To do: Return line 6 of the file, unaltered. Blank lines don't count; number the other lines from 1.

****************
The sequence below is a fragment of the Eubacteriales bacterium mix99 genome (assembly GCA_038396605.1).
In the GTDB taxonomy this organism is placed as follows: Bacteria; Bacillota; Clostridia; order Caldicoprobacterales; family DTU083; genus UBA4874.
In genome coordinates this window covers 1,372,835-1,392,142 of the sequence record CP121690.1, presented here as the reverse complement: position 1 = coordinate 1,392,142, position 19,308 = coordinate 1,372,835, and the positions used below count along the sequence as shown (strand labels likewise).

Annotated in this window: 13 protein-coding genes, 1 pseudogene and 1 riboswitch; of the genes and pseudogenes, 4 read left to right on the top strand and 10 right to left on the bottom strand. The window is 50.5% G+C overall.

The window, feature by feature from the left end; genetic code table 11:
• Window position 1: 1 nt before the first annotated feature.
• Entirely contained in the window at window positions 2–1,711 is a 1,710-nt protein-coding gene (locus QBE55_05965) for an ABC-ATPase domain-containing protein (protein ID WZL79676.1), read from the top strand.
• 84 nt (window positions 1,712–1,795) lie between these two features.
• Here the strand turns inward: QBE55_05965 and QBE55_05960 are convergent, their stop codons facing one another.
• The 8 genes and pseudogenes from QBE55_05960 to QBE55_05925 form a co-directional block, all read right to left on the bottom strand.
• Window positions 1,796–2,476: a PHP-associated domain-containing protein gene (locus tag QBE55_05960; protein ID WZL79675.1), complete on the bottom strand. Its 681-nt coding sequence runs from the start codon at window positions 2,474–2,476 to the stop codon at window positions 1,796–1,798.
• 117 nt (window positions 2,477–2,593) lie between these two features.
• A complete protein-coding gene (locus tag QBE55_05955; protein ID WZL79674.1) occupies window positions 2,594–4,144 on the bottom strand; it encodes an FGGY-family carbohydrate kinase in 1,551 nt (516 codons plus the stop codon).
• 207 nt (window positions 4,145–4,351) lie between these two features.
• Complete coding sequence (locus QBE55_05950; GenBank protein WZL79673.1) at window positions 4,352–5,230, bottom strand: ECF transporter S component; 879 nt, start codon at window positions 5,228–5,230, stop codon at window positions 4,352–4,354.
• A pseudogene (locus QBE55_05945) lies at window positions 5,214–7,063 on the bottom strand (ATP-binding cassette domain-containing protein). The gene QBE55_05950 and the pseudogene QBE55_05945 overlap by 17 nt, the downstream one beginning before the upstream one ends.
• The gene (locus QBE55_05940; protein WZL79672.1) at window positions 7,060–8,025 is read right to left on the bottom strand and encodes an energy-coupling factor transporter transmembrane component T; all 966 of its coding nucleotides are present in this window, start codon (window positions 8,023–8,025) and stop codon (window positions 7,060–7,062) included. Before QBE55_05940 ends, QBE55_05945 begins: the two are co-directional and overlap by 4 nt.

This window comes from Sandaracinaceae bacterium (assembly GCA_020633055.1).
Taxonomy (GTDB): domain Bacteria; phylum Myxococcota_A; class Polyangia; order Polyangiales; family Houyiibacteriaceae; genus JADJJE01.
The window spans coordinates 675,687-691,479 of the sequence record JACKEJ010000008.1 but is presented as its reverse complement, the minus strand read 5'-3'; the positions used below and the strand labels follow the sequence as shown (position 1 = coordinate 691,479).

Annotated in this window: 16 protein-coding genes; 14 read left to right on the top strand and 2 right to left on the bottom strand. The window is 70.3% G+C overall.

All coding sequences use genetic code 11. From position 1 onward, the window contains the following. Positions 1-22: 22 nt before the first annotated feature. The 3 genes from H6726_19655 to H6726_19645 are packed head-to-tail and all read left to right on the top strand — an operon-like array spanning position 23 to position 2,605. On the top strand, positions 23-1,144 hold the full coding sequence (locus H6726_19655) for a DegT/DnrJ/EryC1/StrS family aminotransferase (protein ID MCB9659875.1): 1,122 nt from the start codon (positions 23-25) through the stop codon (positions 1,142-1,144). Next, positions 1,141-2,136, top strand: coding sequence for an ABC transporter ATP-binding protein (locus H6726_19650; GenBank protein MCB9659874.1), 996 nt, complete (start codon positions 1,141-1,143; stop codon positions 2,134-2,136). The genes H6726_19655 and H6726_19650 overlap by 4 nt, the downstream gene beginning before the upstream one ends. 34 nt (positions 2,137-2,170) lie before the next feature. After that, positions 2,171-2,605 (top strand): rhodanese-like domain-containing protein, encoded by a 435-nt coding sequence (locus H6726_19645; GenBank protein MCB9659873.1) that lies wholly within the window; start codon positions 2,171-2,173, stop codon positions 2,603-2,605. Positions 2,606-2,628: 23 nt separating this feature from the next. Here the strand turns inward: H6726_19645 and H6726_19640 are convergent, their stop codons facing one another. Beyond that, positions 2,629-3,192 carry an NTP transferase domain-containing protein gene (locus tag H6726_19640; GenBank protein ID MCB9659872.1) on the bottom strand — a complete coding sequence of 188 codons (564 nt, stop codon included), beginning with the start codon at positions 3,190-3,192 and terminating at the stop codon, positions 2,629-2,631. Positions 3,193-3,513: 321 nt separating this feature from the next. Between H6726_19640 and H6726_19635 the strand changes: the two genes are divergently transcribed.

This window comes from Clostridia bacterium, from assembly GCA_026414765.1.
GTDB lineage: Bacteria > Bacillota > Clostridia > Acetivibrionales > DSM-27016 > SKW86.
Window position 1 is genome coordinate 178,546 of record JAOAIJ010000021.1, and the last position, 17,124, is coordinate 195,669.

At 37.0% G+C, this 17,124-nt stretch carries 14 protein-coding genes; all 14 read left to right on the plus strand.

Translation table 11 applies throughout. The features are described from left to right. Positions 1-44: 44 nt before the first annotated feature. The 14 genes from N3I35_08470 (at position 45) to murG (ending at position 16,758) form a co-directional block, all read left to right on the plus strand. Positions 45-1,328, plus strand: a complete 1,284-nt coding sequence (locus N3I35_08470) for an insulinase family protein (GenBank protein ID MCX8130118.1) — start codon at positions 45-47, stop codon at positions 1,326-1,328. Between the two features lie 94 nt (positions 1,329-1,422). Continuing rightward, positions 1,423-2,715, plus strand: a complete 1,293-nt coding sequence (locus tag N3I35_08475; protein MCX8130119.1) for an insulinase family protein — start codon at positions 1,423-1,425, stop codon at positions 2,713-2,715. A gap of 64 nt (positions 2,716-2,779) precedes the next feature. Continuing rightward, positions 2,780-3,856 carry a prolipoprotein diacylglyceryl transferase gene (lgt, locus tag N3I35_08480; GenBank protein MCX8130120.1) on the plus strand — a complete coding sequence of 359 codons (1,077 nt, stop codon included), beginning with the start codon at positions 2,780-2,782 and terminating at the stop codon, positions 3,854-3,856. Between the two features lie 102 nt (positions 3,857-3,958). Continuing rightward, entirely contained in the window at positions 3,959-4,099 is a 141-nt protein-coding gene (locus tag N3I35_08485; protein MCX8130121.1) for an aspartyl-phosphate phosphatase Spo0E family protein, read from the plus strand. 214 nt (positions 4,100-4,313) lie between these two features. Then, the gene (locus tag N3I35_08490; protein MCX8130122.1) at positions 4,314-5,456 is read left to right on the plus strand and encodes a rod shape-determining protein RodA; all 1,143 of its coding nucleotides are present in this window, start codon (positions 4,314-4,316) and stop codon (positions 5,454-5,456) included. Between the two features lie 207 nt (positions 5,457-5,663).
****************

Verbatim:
• Window position 1: 1 nt before the first annotated feature.